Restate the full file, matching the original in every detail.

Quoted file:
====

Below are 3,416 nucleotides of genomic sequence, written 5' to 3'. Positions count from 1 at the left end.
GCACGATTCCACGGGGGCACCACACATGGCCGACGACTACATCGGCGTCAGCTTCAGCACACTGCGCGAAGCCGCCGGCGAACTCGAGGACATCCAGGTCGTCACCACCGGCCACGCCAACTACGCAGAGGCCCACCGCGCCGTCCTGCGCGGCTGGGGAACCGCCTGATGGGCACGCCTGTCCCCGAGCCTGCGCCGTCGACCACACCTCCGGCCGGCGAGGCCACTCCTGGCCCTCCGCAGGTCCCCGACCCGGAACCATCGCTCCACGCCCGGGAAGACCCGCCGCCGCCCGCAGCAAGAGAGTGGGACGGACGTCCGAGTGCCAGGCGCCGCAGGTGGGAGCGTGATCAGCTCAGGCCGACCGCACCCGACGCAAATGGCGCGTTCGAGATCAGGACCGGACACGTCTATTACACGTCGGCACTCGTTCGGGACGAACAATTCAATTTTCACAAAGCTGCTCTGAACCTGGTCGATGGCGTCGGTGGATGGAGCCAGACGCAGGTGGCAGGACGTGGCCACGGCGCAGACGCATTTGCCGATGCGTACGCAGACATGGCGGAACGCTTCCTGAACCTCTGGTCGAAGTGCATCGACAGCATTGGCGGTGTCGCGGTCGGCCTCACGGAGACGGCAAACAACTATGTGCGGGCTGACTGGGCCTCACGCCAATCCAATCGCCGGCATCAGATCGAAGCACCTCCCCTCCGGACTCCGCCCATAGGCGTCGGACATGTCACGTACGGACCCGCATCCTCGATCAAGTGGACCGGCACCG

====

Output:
Below are 3,416 nucleotides of genomic sequence, written 5' to 3'. Positions count from 1 at the left end.
GCACGATTCCACGGGGGCACCACACATGGCCGACGACTACATCGGCGTCAGCTTCAGCACACTGCGCGAAGCCGCCGGCGAACTCGAGGACATCCAGGTCGTCACCACCGGCCACGCCAACTACGCAGAGGCCCACCGCGCCGTCCTGCGCGGCTGGGGAACCGCCTGATGGGCACGCCTGTCCCCGAGCCTGCGCCGTCGACCACACCTCCGGCCGGCGAGGCCACTCCTGGCCCTCCGCAGGTCCCCGACCCGGAACCATCGCTCCACGCCCGGGAAGACCCGCCGCCGCCCGCAGCAAGAGAGTGGGACGGACGTCCGAGTGCCAGGCGCCGCAGGTGGGAGCGTGATCAGCTCAGGCCGACCGCACCCGACGCAAATGGCGCGTTCGAGATCAGGACCGGACACGTCTATTACACGTCGGCACTCGTTCGGGACGAACAATTCAATTTTCACAAAGCTGCTCTGAACCTGGTCGATGGCGTCGGTGGATGGAGCCAGACGCAGGTGGCAGGACGTGGCCACGGCGCAGACGCATTTGCCGATGCGTACGCAGACATGGCGGAACGCTTCCTGAACCTCTGGTCGAAGTGCATCGACAGCATTGGCGGTGTCGCGGTCGGCCTCACGGAGACGGCAAACAACTATGTGCGGGCTGACTGGGCCTCACGCCAATCCAATCGCCGGCATCAGATCGAAGCACCTCCCCTCCGGACTCCGCCCATAGGCGTCGGACATGTCACGTACGGACCCGCATCCTCGATCAAGTGGACCGGCACCG